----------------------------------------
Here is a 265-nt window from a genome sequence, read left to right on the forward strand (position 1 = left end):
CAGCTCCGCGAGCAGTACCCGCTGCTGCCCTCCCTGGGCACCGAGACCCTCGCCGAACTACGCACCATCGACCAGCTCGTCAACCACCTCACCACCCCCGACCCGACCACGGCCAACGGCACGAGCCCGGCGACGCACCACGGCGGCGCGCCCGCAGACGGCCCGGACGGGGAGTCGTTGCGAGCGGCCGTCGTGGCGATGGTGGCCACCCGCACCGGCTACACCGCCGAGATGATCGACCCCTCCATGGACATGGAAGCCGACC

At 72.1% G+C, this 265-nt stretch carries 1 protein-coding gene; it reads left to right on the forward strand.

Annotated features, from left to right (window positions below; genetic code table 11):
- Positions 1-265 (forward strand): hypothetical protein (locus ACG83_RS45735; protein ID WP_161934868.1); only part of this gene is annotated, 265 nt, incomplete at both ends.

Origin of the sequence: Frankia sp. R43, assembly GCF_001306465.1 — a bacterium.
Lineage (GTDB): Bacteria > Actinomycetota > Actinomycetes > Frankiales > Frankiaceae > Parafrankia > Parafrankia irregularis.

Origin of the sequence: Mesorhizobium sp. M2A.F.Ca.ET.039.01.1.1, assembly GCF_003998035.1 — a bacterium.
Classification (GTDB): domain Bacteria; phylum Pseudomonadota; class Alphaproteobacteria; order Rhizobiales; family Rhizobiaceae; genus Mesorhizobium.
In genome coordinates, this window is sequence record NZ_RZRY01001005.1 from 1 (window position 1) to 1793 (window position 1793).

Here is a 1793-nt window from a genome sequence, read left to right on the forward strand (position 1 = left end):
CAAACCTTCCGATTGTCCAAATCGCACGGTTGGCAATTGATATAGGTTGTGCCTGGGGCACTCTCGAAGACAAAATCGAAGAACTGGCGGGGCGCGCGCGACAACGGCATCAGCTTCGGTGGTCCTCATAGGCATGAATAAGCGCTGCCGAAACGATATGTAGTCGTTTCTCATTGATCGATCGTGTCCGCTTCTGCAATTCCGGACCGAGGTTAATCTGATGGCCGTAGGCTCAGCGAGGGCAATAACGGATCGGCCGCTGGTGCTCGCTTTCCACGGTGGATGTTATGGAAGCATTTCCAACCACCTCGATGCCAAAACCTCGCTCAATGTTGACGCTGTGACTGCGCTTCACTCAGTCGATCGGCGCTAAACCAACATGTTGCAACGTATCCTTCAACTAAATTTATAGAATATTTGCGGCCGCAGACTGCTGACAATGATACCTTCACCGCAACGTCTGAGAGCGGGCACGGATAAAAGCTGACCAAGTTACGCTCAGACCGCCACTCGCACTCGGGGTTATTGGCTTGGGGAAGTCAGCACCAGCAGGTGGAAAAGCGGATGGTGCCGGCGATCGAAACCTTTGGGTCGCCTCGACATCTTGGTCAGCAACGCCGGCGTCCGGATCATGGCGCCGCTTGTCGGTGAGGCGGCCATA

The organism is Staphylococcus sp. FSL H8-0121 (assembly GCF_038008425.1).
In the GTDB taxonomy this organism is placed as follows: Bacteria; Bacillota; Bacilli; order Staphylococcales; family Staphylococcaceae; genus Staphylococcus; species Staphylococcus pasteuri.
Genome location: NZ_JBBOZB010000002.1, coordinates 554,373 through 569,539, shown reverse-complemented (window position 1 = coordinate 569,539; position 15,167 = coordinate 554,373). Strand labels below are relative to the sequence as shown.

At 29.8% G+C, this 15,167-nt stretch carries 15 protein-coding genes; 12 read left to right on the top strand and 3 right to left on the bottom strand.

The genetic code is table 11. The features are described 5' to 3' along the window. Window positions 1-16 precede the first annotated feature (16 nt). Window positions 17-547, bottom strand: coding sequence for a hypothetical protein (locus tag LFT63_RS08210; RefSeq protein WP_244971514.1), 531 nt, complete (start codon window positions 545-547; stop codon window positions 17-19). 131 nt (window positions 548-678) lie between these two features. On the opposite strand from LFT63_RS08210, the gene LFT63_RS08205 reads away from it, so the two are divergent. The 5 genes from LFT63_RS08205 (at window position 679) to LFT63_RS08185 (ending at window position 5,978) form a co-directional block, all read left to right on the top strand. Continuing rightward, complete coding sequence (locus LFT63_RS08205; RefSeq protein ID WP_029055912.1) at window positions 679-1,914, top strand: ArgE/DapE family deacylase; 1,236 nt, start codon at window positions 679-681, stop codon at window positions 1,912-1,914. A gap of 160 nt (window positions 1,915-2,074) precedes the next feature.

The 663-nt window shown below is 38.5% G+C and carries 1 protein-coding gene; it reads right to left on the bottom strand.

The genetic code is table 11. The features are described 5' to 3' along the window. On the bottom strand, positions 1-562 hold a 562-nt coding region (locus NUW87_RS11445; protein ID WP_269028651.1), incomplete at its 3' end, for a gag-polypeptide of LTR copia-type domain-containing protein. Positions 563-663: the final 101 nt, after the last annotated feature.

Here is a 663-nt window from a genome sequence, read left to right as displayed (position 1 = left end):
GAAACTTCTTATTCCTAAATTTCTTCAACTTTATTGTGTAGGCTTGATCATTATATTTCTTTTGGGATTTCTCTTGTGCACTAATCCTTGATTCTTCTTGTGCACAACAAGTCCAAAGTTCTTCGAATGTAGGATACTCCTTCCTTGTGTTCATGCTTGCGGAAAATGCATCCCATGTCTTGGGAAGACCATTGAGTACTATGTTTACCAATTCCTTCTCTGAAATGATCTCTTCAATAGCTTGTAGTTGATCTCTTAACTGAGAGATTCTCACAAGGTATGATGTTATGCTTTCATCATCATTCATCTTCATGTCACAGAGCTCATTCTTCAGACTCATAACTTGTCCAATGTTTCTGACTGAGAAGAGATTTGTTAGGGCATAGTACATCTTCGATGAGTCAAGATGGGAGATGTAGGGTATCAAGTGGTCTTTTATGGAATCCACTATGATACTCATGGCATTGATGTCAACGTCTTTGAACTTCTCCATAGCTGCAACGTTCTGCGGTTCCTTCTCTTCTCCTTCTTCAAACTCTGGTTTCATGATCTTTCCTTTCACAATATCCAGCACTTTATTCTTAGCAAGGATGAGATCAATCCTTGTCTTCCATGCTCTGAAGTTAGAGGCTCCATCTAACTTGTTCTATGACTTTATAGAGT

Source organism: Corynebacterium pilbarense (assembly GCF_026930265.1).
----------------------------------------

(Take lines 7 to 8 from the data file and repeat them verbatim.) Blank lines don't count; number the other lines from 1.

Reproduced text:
Lineage (GTDB): Bacteria > Actinomycetota > Actinomycetes > Frankiales > Frankiaceae > Parafrankia > Parafrankia irregularis.

Origin of the sequence: Mesorhizobium sp. M2A.F.Ca.ET.039.01.1.1, assembly GCF_003998035.1 — a bacterium.